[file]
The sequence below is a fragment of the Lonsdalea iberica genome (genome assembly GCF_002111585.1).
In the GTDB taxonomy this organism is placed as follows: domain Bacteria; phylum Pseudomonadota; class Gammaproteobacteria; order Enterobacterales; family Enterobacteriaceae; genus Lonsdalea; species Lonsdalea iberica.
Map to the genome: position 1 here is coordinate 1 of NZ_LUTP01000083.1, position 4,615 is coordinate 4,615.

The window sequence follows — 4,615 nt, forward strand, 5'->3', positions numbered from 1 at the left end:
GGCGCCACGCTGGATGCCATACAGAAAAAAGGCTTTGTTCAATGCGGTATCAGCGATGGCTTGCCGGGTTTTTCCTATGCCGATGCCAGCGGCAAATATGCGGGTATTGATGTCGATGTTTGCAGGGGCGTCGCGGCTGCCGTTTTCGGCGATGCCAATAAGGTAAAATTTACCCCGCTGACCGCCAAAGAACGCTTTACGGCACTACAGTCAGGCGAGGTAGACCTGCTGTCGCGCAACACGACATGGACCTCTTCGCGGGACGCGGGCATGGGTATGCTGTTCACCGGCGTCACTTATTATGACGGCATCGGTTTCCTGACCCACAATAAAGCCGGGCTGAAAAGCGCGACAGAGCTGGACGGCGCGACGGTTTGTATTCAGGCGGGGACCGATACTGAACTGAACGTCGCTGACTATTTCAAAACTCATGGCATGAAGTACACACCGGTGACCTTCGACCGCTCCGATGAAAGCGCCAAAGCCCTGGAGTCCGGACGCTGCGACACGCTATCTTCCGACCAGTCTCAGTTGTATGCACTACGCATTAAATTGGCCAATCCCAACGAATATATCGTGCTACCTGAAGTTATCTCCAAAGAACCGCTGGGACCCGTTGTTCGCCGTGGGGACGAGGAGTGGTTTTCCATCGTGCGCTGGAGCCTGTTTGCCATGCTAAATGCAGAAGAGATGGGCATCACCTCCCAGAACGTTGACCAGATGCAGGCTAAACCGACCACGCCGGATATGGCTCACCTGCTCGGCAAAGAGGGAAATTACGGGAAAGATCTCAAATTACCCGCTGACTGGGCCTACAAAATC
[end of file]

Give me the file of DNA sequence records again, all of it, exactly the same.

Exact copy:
The sequence below is a fragment of the Lonsdalea iberica genome (genome assembly GCF_002111585.1).
In the GTDB taxonomy this organism is placed as follows: domain Bacteria; phylum Pseudomonadota; class Gammaproteobacteria; order Enterobacterales; family Enterobacteriaceae; genus Lonsdalea; species Lonsdalea iberica.
Map to the genome: position 1 here is coordinate 1 of NZ_LUTP01000083.1, position 4,615 is coordinate 4,615.

The window sequence follows — 4,615 nt, forward strand, 5'->3', positions numbered from 1 at the left end:
GGCGCCACGCTGGATGCCATACAGAAAAAAGGCTTTGTTCAATGCGGTATCAGCGATGGCTTGCCGGGTTTTTCCTATGCCGATGCCAGCGGCAAATATGCGGGTATTGATGTCGATGTTTGCAGGGGCGTCGCGGCTGCCGTTTTCGGCGATGCCAATAAGGTAAAATTTACCCCGCTGACCGCCAAAGAACGCTTTACGGCACTACAGTCAGGCGAGGTAGACCTGCTGTCGCGCAACACGACATGGACCTCTTCGCGGGACGCGGGCATGGGTATGCTGTTCACCGGCGTCACTTATTATGACGGCATCGGTTTCCTGACCCACAATAAAGCCGGGCTGAAAAGCGCGACAGAGCTGGACGGCGCGACGGTTTGTATTCAGGCGGGGACCGATACTGAACTGAACGTCGCTGACTATTTCAAAACTCATGGCATGAAGTACACACCGGTGACCTTCGACCGCTCCGATGAAAGCGCCAAAGCCCTGGAGTCCGGACGCTGCGACACGCTATCTTCCGACCAGTCTCAGTTGTATGCACTACGCATTAAATTGGCCAATCCCAACGAATATATCGTGCTACCTGAAGTTATCTCCAAAGAACCGCTGGGACCCGTTGTTCGCCGTGGGGACGAGGAGTGGTTTTCCATCGTGCGCTGGAGCCTGTTTGCCATGCTAAATGCAGAAGAGATGGGCATCACCTCCCAGAACGTTGACCAGATGCAGGCTAAACCGACCACGCCGGATATGGCTCACCTGCTCGGCAAAGAGGGAAATTACGGGAAAGATCTCAAATTACCCGCTGACTGGGCCTACAAAATC